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Fryderyk CHOPIN (1810-1849)
Great Pianists - Cortot: Volume 5
Ballade No. 1 in G minor, Op. 23 (1835) [8:48]
Ballade No. 2 in F major, Op. 38 (1839) [6:53]
Ballade No. 3 in A flat major, Op. 47 (1841) [6:43]
Ballade No. 4 in F minor, Op. 52 (1842) [9:45]
Nocturne Op. 9 No. 2 in E flat major (1830-31) [4:20]
Nocturne Op. 9 No. 2 in E flat major (1830-31) [4:16]
Nocturne Op. 15 No. 1 in F major [4:33]
Nocturne Op. 15 No. 2 in F sharp major (1830-31) [3:22]
Nocturne Op. 27 No. 1 in C sharp minor [4:40]
Nocturne Op. 55 No. 1 in F minor [4:33]
Nocturne Op. 55 No. 2 in E flat major [4:35]
Alfred Cortot (piano)
rec. Queen’s Small Hall, London 1929 (Ballades), EMI Abbey Road Studio, London 1947, 1948, 1949 and 1951 (Nocturnes)
NAXOS HISTORICAL 8.111245 [62:29]

The final two volumes of Naxos’s Cortot-Chopin 78s series, of which this is the fifth and final one, offer substantial riches and do so moreover in fine sounding transfers. Three of the four Ballades were successfully accomplished on the same day – 11 March 1929 – and only the G minor belongs to another session made nearly three months later. These are less well known than the later 1933 recordings and are thus doubly deserving of our attention.
In the G minor he opens with powerful and potently introspective passion. Subsequent accelerandi may not convince those who favour a more metrically rectitudinous approach but it sounds magnetically fervent nevertheless. Cortot’s expressive range is so wide, so deep that he seems to encompass every tactile facet from the Ballades. In the circumstances his fabled uneven technique, which lets him down in minor ways in the G minor, is of utterly subservient significance. Similarly with the F major we find a remarkable balance between the dictates of lyrical expression and tensile drama. This is a hugely complex piece and it’s difficult to fuse together its oppositional character. Cortot’s solutions always sound convincing and true both to the sinew and to the mind behind it. In the Third Ballade we feel him drive with ever devastating drama toward the heart of the matter – where the volatile flexibility of pulse brings the central section to truly volcanic life. As for the F minor it too is propelled by Cortot’s incendiary eloquence. It stands as a kind of panorama of intensity and of feelings pushed almost to the breaking point.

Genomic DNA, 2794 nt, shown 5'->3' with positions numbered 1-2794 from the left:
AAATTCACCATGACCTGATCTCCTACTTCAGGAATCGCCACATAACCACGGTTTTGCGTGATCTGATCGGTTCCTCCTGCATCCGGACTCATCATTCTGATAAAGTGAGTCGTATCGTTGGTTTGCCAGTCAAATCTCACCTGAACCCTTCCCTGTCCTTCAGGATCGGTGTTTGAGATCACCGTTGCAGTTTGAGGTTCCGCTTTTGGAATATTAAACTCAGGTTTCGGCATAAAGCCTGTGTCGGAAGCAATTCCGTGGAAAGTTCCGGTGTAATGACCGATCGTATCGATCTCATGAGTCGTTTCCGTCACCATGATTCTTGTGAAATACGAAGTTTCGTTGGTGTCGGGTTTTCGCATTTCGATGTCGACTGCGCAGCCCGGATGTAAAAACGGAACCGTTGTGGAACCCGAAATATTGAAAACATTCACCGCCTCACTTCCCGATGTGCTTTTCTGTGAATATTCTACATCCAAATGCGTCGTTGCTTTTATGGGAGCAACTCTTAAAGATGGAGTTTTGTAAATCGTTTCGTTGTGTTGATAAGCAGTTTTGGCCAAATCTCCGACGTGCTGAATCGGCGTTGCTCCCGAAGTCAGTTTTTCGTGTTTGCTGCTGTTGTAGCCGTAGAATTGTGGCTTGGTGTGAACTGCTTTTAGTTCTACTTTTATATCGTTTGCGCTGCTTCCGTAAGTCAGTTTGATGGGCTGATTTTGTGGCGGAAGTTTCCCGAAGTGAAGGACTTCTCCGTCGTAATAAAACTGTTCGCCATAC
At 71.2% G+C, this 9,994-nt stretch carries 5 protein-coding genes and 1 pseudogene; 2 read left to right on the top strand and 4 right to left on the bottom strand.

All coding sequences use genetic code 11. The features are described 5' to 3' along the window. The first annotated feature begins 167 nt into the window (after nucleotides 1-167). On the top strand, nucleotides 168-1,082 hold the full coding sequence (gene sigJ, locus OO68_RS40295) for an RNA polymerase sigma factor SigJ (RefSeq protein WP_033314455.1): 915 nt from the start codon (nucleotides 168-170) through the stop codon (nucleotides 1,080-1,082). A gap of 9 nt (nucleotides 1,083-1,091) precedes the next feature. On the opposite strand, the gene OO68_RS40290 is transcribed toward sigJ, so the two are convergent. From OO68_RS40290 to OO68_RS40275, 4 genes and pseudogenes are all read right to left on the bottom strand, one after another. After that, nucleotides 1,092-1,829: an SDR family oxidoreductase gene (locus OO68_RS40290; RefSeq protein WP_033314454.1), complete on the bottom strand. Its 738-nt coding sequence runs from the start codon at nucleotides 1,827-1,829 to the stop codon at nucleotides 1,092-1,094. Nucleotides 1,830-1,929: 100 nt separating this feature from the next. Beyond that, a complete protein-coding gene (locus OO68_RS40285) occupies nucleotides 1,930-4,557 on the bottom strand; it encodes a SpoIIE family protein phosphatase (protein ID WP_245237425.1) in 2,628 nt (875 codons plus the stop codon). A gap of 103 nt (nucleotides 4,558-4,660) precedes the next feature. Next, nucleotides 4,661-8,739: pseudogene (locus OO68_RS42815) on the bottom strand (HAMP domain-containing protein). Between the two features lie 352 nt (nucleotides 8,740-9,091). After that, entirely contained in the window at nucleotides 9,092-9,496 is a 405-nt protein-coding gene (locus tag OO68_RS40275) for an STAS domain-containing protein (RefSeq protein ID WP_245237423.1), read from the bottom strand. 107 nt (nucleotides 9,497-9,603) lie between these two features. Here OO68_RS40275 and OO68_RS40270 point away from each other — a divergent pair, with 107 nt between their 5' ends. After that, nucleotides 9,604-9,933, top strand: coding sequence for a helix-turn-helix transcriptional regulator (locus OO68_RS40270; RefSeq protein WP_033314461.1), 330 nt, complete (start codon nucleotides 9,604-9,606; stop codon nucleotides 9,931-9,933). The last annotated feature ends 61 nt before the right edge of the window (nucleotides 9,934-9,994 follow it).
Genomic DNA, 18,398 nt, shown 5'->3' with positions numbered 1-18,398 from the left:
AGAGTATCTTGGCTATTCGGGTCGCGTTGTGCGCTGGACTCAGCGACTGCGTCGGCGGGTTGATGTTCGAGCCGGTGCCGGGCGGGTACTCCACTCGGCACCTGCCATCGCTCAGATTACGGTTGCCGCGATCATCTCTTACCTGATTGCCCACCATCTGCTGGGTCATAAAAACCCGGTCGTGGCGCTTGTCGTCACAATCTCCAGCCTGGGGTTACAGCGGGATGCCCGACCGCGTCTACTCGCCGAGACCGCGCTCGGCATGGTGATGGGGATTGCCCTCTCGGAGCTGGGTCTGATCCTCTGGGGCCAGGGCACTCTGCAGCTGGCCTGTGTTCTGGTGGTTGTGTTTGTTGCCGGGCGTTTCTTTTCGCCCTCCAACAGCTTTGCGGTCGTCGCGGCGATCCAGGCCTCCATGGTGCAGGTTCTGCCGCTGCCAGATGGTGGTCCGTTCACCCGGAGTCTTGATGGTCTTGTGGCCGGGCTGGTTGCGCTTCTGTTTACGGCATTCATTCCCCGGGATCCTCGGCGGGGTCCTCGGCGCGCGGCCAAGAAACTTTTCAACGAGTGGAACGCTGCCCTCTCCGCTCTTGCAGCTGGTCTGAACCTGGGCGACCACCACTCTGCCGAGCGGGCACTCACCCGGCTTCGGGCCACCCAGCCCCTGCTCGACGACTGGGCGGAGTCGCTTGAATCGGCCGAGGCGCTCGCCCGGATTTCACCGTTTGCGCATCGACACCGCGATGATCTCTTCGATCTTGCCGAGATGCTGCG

The Nocturnes span a wide range of recording dates but demonstrate the same virtues. There are six here with one remake. The essence of them in Cortot’s hands is an almost vocalised expression allied to ravishing tone colours. True, his individuality can sometimes elide into mannerism – desynchronised chording was no longer fashionable and the metrical to-ings and fro-ings which he displays could fairly be judged indulgent.  Still, how ravishing is the F major [Op. 15 No. 1] in all its limpid beauty.
The Op.55 Nocturnes have also been transferred on an APR disc devoted to Cortot’s post-war London sessions (APR 5571). Naxos has retained just a slighter higher quotient of surface noise but otherwise there’s little in it.

A triumphant end for the Cortot-Chopin series then. Good restoration work allows us to hear these performances in all their disputatious but teeming glory.
Jonathan Woolf

Naxos Historical Great Pianists page



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